Tuesday, 9 July 2013

A little bit of time-lapse

Wowser! What a hot weekend that was, my weather station actually hit 31.8ºC!!!! I put the moth trap out and again numbers were high, although not as high as I had hoped. I was hoping to break the 300 moths mark this weekend, but only managed a happy 265 moths of 79 species. 30 of those species were a first for me this year which meant another 30 to my score on the Garden Moth Challenge bringing me up to 10th place. Woohoo! I've made the top ten. But, I'm sure that won't last. Who knows, we'll see.
However, although I was up at 4am to beat the birdies, I actually managed to remember to take the camera out with me and snapped away as I worked through the trap and at all the lovely moths I trapped. So without delay, here are some of those pictures:

The Pine Carpet Thera firmata

Ribband Wave Idaea aversata

Without a doubt one of the most impressive moths the Elephant Hawkmoth Deilephila elpenor

A large micro moth, Small Magpie Anania hortulata

Spectacle moth Abrostolata tripartita No prizes for guessing why it's called that,
even though his eyes are actually below the glasses markings.

A micro-moth with no common name. It's Crambus pascuella I do believe.
It's only 11mm long and it wasn't the smallest one I had!

Brimstone Moth Opisthograptis luteolata 

Now this is what I call a hair style. The Elephant Hawkmoth again D elpenor.

The wonderful Buff Arches Habrosyne pyritoides. One of my favourites.

And here's why. The intricate wing pattern looks like
it was drawn with a fine fountain pen. Awesome.

Last year I got these in huge numbers. I've only recorded 6 so far this year.
The Common Footman Eilema lurideola.

A first for me and then found by my friend Kass a day later up in Bradford on her window.
Wasn't even trying. Swallow-tailed Moth Ourapteryx sambucaria.

A beautiful Eyed Hawkmoth Smerinthus ocellata. This one seemed to have a strong hint of lilac about it.
Beautiful.

And here's the same moth with more natural surroundings than an egg tray.

There was, of course, someone who found all this moth stuff utterly boring:
Trousers found it all too much and decided sleep was needed.
This is of course only a small selection of the moths I trapped. Otherwise the blog could end up going on forever. Identifying them all took a good part of the Saturday up. Many of them I was able to ID on the spot and release straight away. However, things like micro moths are very hard to ID in the hand due to their size and markings. Micro moths as opposed to macro moths usually have a forewing length of less than 10mm, although there are exceptions to the rule such as the Small Magpie pictured above, which is about the size of your average moth, the macro moth.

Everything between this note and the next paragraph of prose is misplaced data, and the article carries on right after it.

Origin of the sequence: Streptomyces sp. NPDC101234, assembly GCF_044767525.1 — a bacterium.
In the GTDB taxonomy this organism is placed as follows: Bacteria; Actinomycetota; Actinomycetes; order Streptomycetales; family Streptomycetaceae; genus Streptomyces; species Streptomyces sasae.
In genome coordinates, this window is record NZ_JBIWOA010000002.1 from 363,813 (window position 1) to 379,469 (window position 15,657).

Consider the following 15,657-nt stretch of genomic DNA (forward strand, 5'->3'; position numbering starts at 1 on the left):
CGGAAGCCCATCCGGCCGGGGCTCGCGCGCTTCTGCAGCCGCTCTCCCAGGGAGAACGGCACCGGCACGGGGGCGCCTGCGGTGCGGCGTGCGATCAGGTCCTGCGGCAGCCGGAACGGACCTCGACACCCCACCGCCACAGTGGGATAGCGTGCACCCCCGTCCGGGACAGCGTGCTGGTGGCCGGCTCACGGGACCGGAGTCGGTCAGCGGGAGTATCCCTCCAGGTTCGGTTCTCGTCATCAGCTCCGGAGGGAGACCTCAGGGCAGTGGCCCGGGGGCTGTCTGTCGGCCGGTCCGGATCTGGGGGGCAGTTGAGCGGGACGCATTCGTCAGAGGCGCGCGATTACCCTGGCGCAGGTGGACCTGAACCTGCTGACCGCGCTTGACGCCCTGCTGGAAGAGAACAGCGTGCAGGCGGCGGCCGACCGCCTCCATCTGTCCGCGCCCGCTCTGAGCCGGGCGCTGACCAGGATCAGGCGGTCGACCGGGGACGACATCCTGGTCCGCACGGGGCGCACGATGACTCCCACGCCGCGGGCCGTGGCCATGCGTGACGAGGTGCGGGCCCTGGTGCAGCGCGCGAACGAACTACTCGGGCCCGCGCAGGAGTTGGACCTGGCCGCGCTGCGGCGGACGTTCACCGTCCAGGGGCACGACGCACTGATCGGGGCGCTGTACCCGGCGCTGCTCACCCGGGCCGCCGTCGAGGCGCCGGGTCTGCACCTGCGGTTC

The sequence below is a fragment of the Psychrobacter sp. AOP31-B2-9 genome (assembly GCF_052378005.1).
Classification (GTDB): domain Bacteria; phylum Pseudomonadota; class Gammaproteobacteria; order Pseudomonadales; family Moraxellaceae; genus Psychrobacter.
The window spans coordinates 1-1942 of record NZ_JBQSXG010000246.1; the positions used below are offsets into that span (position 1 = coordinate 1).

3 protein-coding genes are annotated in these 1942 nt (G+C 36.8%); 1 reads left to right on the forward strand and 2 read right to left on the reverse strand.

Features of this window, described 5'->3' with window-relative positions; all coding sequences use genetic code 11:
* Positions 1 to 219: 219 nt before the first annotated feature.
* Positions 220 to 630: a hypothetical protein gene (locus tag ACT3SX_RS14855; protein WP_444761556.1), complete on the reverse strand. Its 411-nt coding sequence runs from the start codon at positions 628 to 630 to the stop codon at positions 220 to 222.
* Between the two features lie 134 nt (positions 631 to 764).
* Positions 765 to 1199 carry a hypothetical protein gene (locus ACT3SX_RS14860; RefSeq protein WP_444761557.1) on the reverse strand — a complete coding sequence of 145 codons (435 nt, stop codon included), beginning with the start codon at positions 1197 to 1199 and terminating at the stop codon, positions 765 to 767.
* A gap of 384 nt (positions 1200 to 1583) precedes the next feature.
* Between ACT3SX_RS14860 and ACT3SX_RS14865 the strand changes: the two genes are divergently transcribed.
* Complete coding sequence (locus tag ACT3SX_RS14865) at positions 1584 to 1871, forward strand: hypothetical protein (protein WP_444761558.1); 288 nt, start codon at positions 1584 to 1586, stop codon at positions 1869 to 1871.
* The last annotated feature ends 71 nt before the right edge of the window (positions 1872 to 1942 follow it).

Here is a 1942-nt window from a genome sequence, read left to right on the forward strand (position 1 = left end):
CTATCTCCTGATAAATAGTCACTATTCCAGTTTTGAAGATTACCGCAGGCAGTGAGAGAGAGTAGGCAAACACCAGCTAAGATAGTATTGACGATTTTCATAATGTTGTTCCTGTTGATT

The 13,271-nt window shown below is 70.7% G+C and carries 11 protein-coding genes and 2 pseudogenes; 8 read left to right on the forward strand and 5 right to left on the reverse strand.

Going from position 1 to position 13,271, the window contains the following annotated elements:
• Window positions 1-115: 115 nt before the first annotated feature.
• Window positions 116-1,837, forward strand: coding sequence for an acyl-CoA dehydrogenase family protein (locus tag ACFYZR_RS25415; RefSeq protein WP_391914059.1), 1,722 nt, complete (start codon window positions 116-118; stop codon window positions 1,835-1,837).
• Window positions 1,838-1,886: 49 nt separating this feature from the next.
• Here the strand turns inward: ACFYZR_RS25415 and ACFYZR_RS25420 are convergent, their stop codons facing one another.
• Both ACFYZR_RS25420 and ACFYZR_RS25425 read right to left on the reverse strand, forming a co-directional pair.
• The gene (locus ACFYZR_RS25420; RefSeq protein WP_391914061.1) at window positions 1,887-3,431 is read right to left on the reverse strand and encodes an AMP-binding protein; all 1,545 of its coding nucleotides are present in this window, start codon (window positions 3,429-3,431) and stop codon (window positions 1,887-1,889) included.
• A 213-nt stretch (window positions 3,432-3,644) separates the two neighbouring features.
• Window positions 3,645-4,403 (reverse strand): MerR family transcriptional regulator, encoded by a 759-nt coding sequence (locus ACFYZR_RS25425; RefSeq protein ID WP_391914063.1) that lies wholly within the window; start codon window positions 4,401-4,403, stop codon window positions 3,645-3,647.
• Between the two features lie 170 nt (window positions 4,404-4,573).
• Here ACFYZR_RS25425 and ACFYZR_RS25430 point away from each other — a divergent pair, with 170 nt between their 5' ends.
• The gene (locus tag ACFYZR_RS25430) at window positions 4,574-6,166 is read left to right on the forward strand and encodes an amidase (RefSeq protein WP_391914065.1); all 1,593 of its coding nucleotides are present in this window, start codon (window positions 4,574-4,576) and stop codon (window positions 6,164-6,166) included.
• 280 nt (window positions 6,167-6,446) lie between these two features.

Lunch

One thing I care about are the moths I catch, and as soon as I have identified them, I release them back out into the garden. I'm always careful to make sure no birdies are watching as I once remember, on a course, a moth unexpectedly flew from the trap as we were inspecting it. It flew to a nearby tree and within a second of landing, was gobbled up by a Spotted Flycatcher who had been watching from a nearby tree. First time I've ever seen on of those. Spotted Flycatcher that is.

Anyway, I digress. A similar thing happened to me last Saturday morning as I was releasing the last of a bunch of micro moths. I released it out of the vial it was being held in in the direction of some tall grass like plant (botany isn't my thing). It landed on the plant, then took of again and landed on the patio, where, quick as a flash, a Blue-tailed damselfly swooped down and grabbed it by the neck and landed on a tree. I'll never forget the look of that moth as the damselfly tucked in.

Moths aren't the only thing on a damselflies menu. I grabbed this shot of one in the week having a spot of lunch by the pond.

Nom nom n... do you mind watching me eat!!!
What was he eating? It was a pond skater, one of many that frequent my pond.
Pond skater, possibly a relative!

This just shows what opportunists damselflies are and they aren't the only ones. Regular follower to this blog is Mick (Hi Mick) and he sent me a couple of pictures of a rather careless snail that had fallen into his pond and was pounced on (bit dramatic I know) by several tadpoles, yes tadpoles. Don't believe me, here's the pictures:

I beginning to think that the snail may have been out on the razz as it looks like
he was wearing a pink party hat!

Word soon spread around the pond that there was a free lunch on offer!
Need I say that all copyright for the above two images goes to Mick King and can't be reproduced without his kind permission.

Mini Muncher update

I managed to catch one of the munchers going through an instar change and quickly set-up the camera to do a time lapse. Here it is:

A time lapse of an emperor moth changing instar.


As some of you may know, a couple of weeks back a moth laid some eggs which I thought were Elephant Hawkmoth eggs. Well they hatched and they weren't taking to the recommended food plant. Now either they hadn't read the same book as me, or they were a different moth. Then it hit me and I remembered that I had a Poplar Hawkmoth in the same box as the Elephant's. So a quick look up in the book and I went off in search of one of the following: Poplar trees (pretty obvious really), Goat willow or Sallow trees. Now as we've already established, I'm no botanist, so this wasn't going to be easy, but I had a rough idea what a poplar tree looks like and there was one just down the road from me, so I nabbed a few leaves. I also know there's a weeping willow in Holywells park, so I nabbed some leaves from that too. I know that weeping willow wasn't on the list, but it's part of the willow family so there may be a chance. To which I'm happy to report, they like a bit of both leaves, joy!

My baby Poplar Hawk moths, awwww.
That's it for now, till next time.

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